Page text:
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Full NameDr Stuart McIntosh

Department:Centre for Cancer Research & Cell Biology

Organisation:Queen's University Belfast

Email Address:Email hidden; Javascript is required.

Research Fields

  • genetics, genomics and molecular biology
  • cancer/oncology

Postgrad Medical Specialties

  • Surgery
  • Pathology

Medical Subspecialties

  • Oncology

My Work

My group's work is focused on the development and validation of biomarkers to stratify the pre-surgical and surgical management of women with breast cancer, and to aid in the management of women at high-risk of developing breast cancer. Together with the DNA Damage Repair Group within CCRCB we are working to improve our understanding of tumour initiating events in BRCA mutation carriers, both in the laboratory setting using translational samples obtained from surgery, and in the context of a proof-of-concept clinical study. Other ongoing projects include working to understand the mechanisms that predispose some women to the development of bilateral breast cancers - either metachronous or synchronous. We have established collaborations with the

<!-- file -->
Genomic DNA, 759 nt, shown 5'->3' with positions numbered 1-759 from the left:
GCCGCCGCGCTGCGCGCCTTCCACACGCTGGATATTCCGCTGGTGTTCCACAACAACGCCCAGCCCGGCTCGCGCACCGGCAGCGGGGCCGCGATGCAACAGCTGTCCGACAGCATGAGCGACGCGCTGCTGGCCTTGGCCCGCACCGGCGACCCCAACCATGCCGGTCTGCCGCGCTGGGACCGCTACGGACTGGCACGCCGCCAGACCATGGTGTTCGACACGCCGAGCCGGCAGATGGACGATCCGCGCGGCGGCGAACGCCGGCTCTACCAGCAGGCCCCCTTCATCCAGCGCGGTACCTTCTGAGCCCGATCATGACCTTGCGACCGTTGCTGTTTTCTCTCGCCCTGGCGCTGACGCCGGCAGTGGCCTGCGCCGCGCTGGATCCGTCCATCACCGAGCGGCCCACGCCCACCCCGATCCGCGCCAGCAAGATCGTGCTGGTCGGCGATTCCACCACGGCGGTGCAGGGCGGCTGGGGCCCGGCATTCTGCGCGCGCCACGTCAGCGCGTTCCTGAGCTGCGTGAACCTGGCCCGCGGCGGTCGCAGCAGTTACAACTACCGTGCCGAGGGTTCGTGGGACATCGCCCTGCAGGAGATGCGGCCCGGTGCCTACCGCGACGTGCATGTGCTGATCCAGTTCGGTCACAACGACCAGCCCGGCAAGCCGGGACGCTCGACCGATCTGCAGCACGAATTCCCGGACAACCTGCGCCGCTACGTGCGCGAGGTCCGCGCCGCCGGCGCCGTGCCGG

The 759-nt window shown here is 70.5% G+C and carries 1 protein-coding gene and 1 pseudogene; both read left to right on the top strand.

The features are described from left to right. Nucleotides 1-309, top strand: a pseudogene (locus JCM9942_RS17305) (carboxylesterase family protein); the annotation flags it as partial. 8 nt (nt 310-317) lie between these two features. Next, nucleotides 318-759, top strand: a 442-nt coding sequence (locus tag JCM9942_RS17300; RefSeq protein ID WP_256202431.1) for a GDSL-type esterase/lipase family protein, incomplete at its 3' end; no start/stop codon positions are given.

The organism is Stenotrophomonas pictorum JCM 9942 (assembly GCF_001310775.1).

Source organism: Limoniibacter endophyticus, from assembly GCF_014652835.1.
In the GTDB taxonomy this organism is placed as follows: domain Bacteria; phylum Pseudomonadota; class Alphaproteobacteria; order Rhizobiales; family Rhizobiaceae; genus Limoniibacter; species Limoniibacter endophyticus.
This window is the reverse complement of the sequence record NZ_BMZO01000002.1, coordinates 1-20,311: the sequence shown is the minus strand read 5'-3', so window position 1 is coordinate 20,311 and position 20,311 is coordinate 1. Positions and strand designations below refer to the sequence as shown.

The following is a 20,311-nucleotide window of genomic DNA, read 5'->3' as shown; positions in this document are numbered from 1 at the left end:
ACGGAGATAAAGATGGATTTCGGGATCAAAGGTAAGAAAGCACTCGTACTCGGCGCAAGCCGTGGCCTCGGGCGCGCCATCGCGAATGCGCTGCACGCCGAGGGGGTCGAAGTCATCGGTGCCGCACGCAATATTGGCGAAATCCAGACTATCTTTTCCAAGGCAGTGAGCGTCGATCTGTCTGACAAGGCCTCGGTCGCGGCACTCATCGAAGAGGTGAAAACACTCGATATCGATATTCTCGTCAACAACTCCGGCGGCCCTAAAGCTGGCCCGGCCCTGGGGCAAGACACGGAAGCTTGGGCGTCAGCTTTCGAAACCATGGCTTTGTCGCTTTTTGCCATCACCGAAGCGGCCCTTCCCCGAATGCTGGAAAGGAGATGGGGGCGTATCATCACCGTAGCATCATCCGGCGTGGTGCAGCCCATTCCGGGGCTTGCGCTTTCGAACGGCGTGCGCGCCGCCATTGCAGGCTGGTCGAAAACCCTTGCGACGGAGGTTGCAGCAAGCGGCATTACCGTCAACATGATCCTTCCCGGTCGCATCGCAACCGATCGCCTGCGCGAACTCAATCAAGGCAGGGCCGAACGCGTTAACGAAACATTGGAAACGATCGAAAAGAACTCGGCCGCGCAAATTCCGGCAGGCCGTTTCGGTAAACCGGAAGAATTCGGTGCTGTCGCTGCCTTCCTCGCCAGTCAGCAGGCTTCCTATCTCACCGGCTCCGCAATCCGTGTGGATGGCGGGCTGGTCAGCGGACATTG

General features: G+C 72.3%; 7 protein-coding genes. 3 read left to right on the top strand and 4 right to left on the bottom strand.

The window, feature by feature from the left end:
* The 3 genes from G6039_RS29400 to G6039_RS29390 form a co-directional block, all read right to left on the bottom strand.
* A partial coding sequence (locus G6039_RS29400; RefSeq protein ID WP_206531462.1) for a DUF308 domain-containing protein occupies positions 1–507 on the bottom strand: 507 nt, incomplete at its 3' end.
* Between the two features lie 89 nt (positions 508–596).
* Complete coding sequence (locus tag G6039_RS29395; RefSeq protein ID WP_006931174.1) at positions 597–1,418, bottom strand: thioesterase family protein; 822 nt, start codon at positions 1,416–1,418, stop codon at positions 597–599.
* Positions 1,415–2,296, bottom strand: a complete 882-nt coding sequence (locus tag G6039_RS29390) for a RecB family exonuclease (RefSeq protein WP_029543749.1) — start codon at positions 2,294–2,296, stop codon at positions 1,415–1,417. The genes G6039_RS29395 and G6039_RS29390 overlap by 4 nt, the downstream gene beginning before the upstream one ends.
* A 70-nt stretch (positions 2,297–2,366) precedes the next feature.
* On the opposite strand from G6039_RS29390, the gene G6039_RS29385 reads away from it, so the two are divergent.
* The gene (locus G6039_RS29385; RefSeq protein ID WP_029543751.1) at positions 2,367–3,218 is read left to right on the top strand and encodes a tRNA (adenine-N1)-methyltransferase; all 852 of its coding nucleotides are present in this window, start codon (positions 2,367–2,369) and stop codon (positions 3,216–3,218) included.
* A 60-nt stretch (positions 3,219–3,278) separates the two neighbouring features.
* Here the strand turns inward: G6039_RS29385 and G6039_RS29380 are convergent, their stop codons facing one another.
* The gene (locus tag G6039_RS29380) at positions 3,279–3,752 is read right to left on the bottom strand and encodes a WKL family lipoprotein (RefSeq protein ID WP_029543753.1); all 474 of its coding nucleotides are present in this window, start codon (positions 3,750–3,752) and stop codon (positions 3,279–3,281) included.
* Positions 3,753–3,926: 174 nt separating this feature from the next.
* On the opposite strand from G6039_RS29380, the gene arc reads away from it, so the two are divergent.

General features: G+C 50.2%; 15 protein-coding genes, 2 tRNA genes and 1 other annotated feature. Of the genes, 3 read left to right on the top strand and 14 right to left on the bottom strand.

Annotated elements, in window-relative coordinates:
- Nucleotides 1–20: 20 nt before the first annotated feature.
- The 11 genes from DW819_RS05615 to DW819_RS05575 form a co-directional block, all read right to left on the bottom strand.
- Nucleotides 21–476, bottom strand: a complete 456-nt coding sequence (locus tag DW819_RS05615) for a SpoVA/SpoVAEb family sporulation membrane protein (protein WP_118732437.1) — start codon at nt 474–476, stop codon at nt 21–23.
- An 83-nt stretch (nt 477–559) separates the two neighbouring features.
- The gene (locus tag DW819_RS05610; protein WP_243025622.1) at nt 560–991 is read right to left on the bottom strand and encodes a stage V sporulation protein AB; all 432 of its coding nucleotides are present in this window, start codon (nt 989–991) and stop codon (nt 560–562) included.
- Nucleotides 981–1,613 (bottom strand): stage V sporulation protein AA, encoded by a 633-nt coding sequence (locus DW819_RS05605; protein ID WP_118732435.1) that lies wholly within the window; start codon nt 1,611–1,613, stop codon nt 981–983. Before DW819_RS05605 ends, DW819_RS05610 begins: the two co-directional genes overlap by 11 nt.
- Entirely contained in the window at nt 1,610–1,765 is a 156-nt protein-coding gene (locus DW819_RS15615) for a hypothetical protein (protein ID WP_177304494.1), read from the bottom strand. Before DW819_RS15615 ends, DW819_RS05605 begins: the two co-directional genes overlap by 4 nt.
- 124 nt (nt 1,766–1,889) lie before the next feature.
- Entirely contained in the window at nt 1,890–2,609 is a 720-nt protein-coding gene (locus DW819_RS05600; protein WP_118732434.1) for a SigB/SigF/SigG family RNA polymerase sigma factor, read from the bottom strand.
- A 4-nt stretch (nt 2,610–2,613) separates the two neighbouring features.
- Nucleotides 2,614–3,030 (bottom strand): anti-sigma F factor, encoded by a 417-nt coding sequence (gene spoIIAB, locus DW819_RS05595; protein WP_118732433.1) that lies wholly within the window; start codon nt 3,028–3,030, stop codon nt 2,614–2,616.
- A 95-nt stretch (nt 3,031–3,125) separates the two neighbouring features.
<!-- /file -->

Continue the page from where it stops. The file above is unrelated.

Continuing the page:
More information about the Centre for Cancer Research and Cell Biology at QUB can be found here:

Potential Projects

Around 1-3% of women diagnosed with breast cancer also have a cancer in their opposite breast - synchronous bilateral breast cancer (SBC). It is not known whether SBCs represent metastatic breast cancer from the index primary tumour, or whether they are independent second tumours. It is important to be able to differentiate in order to plan the optimal treatment to women with SBC, as treatment for two separate cancers would be very different from treatment for metastatic disease.
This research aims to access archival tumour blocks from around 250 Northern Irish women who have developed SBCs over the last 20 years. Following tumour annotation and macrodissection, DNA will be extracted from these tumours as well as from adjacent normal breast tissue, and a panel of commonly mutated breast cancer genes sequenced in both tumours, as well as a panel of known risk predisposition genes. Using this approach, with our established analytic bioinformatic pipelines (already successfully utilised in our group) we will be able to identify the clonally related tumours which represent metastatic disease, and those which are independent primaries.

We will also be able to determine what proportion of women with SBC harbour a previously undiagnosed mutation in a breast cancer risk predisposition gene, which would be useful to determine the most appropriate surgical management of SBC as such women may benefit from bilateral mastectomies due to their high risk of developing a further breast cancer.